Leader

Collapse

Announcement

Collapse
No announcement yet.

Liability vs. LEOs

Collapse

300x250 Mobile

Collapse
X
 
  • Filter
  • Time
  • Show
Clear All
new posts

  • Liability vs. LEOs

    As I pursue Law Enforcement Opportunities, I continue to take notice of how oftentimes when a LEO defends him or herself, the attacker [or family of attacker] later sues not only the Department and City [or County/State], but personally sues the officer. My questions are:

    · Does the Department defend the officer upon a personal civil suit?
    · Does the fact that knowing these types of law suits are possible, even if you are in the right, might cause you to hesitate in a defense situation…just at the critically wrong time?
    · Does the current atmosphere ever make you question continuing on with LE work?

    I have relatives who worry that I may get killed or seriously hurt while I’m on Auxiliary Police duty, or if I further my career as a sworn officer. I don’t share that fear. But what sometimes concerns me is the civil law issue....when I hear talk like: “If you use that ASP on someone, they’re going to sue the #&[email protected] out of you.” Or “If you OC someone, they'll try and take your house” etc.

    That kind of talk tends to work on someone. Not that it is detouring me from staying the course with my carreer goals, but it does get me to pause a bit. Just wanted to know how the folks in the field view this side of the law. It’s a shame that this should even become a topic.

  • #2
    Depends on the situation. If the officer is liked within the agency, they will defend him. If the officer is not liked, they will find some sort of breach of policy and fire him/her. Most depts. will defend as long as the officer acted by policy and law.
    It would help to join a firm such as an FOP legal plan or other similar type of plan.
    live everyday as if it your last...because one day it will be

    Comment


    • #3
      Originally posted by pliers View Post
      · Does the Department defend the officer upon a personal civil suit?
      As long as the officers actions were justified under the color of law and are within department policy, a department should defend the officer. There are departments out there that work very hard to seperate themselves from liability and stick it all on the officer. More often than not, they are not successful and must mount the defence. I highly recommend that all officers carry a liability rider on their home owners insurance on the off chance that they are hung to dry.

      · Does the fact that knowing these types of law suits are possible, even if you are in the right, might cause you to hesitate in a defense situation…just at the critically wrong time?
      Absolutely not. If this is in your mind on the streets, you need to get your mind right or find a new career. We do occasionally see rookies that have had liability fears drummed into them at the academy, but it doesn't take long to break those habits. Hestitation means death. That's what needs to get drummed into your head.

      · Does the current atmosphere ever make you question continuing on with LE work?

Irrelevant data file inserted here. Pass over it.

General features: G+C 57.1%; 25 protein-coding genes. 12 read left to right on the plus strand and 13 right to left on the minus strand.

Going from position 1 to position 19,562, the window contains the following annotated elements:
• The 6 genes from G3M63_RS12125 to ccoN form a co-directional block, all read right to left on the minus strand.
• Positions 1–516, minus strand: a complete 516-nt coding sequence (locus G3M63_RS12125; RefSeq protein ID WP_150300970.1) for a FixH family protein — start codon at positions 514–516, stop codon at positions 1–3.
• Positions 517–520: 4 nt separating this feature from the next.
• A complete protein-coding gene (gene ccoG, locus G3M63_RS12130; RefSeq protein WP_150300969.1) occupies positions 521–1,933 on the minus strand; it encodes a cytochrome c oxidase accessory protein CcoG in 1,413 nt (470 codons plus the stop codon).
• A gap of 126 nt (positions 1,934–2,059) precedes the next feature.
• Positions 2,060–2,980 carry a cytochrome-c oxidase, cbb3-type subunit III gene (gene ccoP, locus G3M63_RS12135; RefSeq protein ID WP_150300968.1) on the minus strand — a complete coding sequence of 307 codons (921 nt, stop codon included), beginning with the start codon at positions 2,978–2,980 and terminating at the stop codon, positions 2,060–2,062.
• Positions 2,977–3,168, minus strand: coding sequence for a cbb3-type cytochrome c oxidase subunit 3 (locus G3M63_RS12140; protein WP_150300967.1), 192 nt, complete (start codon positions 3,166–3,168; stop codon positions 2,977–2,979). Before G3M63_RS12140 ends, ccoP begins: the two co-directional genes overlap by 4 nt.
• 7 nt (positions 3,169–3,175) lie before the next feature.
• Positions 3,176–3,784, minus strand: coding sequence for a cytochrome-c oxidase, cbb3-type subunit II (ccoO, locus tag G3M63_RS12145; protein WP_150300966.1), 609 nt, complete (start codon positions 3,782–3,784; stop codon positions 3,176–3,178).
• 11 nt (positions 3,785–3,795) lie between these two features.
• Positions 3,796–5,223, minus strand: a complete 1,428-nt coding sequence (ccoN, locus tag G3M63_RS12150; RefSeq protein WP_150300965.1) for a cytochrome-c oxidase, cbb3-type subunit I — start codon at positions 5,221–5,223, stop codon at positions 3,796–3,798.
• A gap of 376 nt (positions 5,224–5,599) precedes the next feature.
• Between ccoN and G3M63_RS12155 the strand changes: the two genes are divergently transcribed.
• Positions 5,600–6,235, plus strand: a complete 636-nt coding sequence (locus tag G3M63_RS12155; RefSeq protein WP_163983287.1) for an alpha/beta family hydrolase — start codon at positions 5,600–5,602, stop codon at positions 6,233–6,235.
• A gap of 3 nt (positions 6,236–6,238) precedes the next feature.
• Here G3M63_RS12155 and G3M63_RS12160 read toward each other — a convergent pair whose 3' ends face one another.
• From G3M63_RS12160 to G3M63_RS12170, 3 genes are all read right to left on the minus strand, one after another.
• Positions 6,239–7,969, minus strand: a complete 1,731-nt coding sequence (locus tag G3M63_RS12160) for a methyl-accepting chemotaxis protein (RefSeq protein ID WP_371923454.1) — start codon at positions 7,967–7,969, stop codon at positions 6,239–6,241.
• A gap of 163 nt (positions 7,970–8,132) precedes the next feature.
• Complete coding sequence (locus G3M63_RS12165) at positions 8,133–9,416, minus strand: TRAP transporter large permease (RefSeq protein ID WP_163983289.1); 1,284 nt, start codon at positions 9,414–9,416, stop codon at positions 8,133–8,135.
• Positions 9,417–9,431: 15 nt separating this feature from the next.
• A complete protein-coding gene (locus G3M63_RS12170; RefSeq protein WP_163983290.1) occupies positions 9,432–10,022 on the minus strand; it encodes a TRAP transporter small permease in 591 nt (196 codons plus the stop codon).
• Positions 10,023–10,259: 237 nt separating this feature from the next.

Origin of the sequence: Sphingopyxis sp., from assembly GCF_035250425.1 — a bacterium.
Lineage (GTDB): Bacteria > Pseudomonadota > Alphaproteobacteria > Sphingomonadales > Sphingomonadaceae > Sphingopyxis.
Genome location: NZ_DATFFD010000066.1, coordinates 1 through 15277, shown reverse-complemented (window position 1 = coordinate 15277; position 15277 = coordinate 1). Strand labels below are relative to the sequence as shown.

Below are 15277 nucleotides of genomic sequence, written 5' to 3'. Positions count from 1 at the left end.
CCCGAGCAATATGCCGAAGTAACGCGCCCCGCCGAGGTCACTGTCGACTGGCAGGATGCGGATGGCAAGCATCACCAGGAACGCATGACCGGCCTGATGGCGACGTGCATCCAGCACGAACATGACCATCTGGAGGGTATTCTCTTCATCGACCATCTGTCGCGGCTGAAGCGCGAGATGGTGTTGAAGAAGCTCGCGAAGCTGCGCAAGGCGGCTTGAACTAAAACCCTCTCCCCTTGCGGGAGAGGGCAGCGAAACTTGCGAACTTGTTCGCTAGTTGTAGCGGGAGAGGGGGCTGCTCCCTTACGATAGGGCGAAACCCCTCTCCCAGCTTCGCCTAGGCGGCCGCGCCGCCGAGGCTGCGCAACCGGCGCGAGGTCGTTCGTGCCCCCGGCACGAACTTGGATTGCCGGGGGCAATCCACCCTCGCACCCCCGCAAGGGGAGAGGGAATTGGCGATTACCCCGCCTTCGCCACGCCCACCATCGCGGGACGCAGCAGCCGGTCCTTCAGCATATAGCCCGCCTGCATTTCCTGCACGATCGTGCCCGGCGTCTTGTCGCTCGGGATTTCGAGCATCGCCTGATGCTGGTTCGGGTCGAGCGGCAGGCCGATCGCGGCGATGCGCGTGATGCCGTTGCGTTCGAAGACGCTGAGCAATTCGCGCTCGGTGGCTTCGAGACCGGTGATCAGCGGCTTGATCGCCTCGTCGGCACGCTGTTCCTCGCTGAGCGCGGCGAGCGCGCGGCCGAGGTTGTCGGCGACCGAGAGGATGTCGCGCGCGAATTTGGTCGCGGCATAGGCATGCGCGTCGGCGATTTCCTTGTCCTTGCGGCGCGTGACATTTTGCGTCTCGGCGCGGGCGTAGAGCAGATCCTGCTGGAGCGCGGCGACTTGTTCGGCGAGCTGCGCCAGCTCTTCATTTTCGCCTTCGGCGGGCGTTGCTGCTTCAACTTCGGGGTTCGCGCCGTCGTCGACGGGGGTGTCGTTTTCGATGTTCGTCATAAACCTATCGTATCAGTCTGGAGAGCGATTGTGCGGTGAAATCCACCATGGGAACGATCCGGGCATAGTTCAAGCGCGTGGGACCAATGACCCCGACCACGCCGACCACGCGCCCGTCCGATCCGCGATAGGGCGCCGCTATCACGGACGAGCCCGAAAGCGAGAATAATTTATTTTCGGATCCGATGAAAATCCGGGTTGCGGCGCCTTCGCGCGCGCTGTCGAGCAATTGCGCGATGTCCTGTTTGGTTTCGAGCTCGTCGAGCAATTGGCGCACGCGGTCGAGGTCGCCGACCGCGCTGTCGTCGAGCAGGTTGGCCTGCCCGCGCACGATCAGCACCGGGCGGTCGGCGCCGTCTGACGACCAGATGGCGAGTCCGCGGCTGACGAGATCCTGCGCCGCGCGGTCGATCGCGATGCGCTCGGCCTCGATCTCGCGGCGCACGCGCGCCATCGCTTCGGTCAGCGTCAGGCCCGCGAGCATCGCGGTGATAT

I will admit to frustration with this at times, but its not strong enough to make me jump ship. I love this job.
      Originally posted by kontemplerande
      Without Germany, you would not have won World War 2.

      Comment


      • #4
        Originally posted by pliers View Post
        Does the Department defend the officer upon a personal civil suit?

        Does the fact that knowing these types of law suits are possible, even if you are in the right, might cause you to hesitate in a defense situation…just at the critically wrong time?

        Does the current atmosphere ever make you question continuing on with LE work?

        It’s a shame that this should even become a topic.
        My responses are as follows:

        1) Yes, as long as you're acting within the course and scope of your employment (duties).

        2) No, as long as you know and can articulate that the force used was reasonable given the circumstances of the event and based upon your training and experience.

        3) No. Exposure to law suits is part of the job and was when I entered law enforcement in the mid-seventies. Recognizing how the legal system works and being capable of working within the system (criminal and civil) is an essential part of the job. Doing so not only enables you to be effective, it protects you, your career and your mental health at the same time.

        I don't think it's "a shame" that these things are issues. Although it's initially confusing, after working in this field for awhile you should grow to understand and appreciate the system we have. It's a system of checks and balances. I wouldn't want to live (as a citizen) in a society where it's too easy to do police work. Ours is a country where individual rights are generally respected and the power of the government is limited for a reason. There are many countries where this isn't the case and I don't think either of us would want to live there. Reasonableness is the key and so long as you act in a reasonable manner, baseless lawsuits will be few, far between and (when actually heard in court) will be ajudicated in your favor.
        "I'm not fluent in the language of violence, but I know enough to get around in places where it's spoken."

        Comment


        • #5
          Force Issues and Liability

          Last night at Roll Call, we were discussing an arrest officers made of a suspect who swallowed a small chunk of "Rock" cocaine. One of the newer officers asked about trying to prevent the destruction of evidence and "what force" could be used. My answer was "Reasonable Force."